Outsourcing

How to measure revenue stream in your IT organization

Although most IT departments are cost centers, some actually have revenue-generation responsibilities. Here is a look at the key metrics that IT managers should use to track and measure IT revenue.

Although most IT departments are cost centers, some actually have revenue-generation responsibilities. In the latter case, the IT organization is either selling a product or a service. Here are some key measurements for tracking revenue in each case.

Product sales
If your IT organization is charged with selling and supporting technology products, you will want to track several key indicator trends to monitor the business. Trends will be key to understanding the dynamics of how and when the revenues are generated.

Key indicators and information to track include the following:
  • Total revenue by product trend—This is the total sales of each product by month. If it helps your analysis, group similar products together for reporting, but be sure to track the numbers for individual products as well.
  • Net revenue by product—Reduce the total sales number by direct product costs tied to generating the sale (i.e., advertising that can be directly related to a single product, labor required to package and ship the product, etc.).
  • Net profit by product—Reduce the net revenue number by expenses that should be applied to the product. For example, a company might apply a fixed percentage of each sale to cover labor, rent, utilities, etc., for expenses that are associated with multiple products and/or services.
  • Total clients—Keep track of the clients you have and keep a running total.
  • New clients—Trend the new clients added each month. Look for seasonality, results from advertising campaigns, new functionality announcements, etc.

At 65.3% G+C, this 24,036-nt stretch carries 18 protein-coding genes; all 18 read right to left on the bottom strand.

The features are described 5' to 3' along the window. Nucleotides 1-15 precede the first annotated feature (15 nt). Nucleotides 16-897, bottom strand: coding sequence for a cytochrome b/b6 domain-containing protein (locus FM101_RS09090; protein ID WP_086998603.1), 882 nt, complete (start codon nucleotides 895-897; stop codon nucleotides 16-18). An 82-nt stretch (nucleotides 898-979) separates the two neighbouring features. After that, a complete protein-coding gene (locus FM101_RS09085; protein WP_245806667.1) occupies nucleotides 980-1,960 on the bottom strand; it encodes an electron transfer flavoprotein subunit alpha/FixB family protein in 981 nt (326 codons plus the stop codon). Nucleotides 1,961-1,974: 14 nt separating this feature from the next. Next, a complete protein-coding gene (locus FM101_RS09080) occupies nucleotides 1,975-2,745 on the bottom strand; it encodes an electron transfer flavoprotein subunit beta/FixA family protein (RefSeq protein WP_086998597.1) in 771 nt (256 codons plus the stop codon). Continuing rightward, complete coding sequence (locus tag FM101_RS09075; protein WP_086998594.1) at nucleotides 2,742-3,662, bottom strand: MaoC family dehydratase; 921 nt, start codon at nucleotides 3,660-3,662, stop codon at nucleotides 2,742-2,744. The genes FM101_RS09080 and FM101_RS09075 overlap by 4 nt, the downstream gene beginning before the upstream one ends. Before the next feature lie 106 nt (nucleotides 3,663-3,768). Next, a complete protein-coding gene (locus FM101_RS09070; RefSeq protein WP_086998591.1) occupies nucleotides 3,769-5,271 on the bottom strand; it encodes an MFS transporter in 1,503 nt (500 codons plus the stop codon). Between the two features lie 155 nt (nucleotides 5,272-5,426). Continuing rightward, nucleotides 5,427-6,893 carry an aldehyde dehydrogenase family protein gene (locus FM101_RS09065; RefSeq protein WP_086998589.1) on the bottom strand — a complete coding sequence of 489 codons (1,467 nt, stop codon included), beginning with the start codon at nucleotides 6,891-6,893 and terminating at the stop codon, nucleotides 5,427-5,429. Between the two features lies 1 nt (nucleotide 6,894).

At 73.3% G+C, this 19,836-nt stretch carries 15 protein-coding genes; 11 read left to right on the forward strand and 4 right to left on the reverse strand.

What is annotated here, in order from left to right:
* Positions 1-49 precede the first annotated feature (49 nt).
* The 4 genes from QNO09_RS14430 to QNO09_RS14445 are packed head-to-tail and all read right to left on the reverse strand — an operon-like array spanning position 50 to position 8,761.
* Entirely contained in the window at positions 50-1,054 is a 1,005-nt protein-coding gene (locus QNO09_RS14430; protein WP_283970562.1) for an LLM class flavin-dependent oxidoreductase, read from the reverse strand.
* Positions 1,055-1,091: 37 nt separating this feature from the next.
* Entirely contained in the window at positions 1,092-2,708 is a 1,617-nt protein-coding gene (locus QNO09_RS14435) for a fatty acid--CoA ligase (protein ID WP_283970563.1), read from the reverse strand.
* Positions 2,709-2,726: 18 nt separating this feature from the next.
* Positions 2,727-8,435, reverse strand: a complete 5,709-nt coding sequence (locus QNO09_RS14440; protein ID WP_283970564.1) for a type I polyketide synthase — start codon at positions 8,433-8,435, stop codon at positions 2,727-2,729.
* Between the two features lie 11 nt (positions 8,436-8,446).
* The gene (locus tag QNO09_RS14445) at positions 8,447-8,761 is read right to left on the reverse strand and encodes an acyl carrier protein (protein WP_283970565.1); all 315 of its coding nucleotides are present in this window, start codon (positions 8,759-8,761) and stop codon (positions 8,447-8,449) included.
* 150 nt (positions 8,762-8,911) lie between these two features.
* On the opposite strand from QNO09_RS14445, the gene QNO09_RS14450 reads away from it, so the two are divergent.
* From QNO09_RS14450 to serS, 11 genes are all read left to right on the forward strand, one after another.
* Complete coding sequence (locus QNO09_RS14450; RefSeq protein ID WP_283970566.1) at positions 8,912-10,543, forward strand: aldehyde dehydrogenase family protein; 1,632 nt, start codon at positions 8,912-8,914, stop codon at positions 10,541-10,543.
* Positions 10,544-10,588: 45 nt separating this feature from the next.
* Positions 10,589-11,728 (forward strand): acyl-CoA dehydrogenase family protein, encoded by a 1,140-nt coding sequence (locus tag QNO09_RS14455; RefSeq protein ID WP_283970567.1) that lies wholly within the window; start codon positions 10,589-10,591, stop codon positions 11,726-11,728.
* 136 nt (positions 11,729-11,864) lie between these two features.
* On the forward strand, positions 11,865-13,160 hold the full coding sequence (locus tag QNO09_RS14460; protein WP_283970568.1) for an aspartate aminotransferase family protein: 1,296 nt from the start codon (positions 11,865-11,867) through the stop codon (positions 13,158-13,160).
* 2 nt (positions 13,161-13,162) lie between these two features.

• Maintenance revenue—Trend the revenue generated from ongoing support maintenance. Over time, this number should climb. Maintenance revenue is a source of ongoing recurring revenue that will be important to pay for support and new development in the future.
  • Source of sale—Whenever possible, you want to tie new sales to the source of the sale to help you understand what works and what doesn’t. The source might be an advertising campaign, a particular sales representative, client referrals, your Web site, etc.
  • New prospects—Trending the new prospects you gain in a month will tell you if your ad campaigns are working.
  • Prospect database—Handle your prospect information with care and keep good records. Even if they do not buy your product today, they may in the future. When you develop a new product, every prospect, along with your current client base, becomes a new sale possibility. Track total new prospects gained each month and the total of the prospect database.
  • Revenue per client—Keep track of how much your clients buy from you. You always want to know who spends money with you. Track this in two ways: monthly trends and total purchases.

Professional services
Services of this type include custom programming, consulting, training, and other fees that your IT organization might charge out to a client over and above a normal maintenance fee that is tied to a product sale.

Unlike product sales, professional services can vary by contract and are more dependent on having staff with certain expertise available to deliver the services. Because staff expenses are typically your higher costs in the company, failure to monitor this segment of your business can have devastating effects on your financial plan.

Key indicator trends you will want to monitor and measure for professional services include the following:
  • Revenue—Total monthly revenue trend.
  • Average revenue per billable employee—Average revenue per month that a billable employee generates.